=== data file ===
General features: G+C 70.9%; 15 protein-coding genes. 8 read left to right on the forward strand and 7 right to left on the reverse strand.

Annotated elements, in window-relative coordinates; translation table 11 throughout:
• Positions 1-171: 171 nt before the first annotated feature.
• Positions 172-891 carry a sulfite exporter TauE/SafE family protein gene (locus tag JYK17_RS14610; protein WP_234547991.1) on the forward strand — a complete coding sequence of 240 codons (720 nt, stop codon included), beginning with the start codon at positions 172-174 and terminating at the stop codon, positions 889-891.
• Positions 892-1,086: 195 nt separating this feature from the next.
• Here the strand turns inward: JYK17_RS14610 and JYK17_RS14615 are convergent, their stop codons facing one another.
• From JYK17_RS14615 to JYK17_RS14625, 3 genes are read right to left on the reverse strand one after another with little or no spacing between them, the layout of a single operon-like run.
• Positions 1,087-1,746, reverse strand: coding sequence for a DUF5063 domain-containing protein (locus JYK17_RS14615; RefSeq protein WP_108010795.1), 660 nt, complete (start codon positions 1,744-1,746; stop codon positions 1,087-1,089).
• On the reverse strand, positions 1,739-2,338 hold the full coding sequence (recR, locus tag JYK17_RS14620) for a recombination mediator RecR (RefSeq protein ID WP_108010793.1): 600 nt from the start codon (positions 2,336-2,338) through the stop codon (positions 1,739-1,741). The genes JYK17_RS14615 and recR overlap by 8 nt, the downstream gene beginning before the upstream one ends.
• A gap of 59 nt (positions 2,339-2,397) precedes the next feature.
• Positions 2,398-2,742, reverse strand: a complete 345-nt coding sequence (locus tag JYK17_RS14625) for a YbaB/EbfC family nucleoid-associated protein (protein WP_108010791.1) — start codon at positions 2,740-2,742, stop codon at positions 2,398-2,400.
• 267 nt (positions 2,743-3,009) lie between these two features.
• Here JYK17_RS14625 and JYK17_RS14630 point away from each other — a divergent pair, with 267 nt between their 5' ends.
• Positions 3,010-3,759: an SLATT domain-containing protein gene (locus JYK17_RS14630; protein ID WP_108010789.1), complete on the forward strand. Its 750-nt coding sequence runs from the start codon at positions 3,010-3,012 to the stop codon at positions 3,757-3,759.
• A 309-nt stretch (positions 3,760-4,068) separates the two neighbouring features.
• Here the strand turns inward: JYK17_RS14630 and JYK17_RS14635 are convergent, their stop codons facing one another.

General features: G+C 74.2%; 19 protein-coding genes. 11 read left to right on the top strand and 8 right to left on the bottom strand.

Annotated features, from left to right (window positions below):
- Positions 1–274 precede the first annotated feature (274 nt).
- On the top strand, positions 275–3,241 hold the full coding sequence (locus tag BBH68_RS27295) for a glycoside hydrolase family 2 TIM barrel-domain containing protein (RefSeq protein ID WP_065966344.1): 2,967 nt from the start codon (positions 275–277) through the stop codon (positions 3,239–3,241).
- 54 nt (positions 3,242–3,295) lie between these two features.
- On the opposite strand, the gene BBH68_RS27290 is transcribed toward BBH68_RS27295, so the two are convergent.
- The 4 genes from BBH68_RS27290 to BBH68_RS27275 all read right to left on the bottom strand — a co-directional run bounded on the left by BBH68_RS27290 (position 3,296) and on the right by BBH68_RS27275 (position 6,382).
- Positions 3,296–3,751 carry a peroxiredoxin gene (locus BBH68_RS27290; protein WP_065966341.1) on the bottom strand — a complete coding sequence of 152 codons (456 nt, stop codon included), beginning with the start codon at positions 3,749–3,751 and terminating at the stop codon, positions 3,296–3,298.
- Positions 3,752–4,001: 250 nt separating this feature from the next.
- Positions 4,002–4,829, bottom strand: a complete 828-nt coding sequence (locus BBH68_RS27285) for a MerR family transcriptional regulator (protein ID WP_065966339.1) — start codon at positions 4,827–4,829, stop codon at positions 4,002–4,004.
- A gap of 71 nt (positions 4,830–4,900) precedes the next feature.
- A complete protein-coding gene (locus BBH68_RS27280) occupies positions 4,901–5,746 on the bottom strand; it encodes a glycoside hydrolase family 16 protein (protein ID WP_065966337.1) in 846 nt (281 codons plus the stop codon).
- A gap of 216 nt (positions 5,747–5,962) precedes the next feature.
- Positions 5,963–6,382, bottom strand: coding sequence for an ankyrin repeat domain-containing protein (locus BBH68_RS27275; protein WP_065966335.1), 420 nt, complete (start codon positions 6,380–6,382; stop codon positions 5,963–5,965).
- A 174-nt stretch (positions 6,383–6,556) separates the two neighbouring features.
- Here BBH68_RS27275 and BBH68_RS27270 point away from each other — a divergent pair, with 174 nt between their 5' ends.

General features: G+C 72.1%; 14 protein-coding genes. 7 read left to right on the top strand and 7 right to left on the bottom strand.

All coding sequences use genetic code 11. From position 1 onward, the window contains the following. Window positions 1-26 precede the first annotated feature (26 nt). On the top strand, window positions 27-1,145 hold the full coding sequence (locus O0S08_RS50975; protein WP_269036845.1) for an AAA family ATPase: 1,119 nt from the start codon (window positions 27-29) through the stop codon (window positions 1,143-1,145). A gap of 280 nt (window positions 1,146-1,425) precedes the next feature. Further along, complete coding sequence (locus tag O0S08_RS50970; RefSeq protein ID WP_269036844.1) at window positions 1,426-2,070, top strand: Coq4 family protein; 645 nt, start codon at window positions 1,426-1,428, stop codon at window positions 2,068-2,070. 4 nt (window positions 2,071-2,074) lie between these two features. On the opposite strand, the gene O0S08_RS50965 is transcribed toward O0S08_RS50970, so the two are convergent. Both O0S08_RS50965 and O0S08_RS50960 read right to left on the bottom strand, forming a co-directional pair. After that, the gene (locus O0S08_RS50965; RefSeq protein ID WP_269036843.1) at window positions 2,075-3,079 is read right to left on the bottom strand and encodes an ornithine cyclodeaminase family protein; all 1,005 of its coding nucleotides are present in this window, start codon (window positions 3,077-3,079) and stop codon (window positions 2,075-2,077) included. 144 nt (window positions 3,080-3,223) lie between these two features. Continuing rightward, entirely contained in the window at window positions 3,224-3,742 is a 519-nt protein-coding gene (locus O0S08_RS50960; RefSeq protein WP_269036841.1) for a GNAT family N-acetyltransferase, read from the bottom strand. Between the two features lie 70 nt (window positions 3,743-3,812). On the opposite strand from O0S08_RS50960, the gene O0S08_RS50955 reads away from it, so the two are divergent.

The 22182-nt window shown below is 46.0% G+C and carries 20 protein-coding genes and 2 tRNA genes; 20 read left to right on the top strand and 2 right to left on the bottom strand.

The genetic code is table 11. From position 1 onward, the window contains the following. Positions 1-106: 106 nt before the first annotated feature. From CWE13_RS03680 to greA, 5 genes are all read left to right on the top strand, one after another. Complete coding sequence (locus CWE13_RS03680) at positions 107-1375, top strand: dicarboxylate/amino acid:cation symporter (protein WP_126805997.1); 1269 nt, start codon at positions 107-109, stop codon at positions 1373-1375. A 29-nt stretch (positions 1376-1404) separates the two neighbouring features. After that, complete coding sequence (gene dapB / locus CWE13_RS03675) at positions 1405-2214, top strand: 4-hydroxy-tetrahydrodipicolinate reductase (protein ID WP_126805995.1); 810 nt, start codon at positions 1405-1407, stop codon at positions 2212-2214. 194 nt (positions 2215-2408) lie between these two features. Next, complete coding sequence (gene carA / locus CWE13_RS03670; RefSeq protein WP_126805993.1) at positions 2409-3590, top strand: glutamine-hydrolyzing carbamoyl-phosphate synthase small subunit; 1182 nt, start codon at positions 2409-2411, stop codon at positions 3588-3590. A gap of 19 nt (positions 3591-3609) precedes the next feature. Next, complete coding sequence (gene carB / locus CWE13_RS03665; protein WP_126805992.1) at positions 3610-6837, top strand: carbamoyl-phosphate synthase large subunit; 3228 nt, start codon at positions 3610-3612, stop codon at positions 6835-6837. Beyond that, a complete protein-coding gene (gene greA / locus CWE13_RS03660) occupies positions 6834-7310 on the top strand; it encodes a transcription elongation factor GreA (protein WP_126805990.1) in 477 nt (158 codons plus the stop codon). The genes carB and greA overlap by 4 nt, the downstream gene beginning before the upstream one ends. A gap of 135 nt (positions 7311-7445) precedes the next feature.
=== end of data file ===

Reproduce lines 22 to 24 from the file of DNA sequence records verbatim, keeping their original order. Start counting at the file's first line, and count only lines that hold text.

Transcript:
- On the opposite strand, the gene BBH68_RS27290 is transcribed toward BBH68_RS27295, so the two are convergent.
- The 4 genes from BBH68_RS27290 to BBH68_RS27275 all read right to left on the bottom strand — a co-directional run bounded on the left by BBH68_RS27290 (position 3,296) and on the right by BBH68_RS27275 (position 6,382).
- Positions 3,296–3,751 carry a peroxiredoxin gene (locus BBH68_RS27290; protein WP_065966341.1) on the bottom strand — a complete coding sequence of 152 codons (456 nt, stop codon included), beginning with the start codon at positions 3,749–3,751 and terminating at the stop codon, positions 3,296–3,298.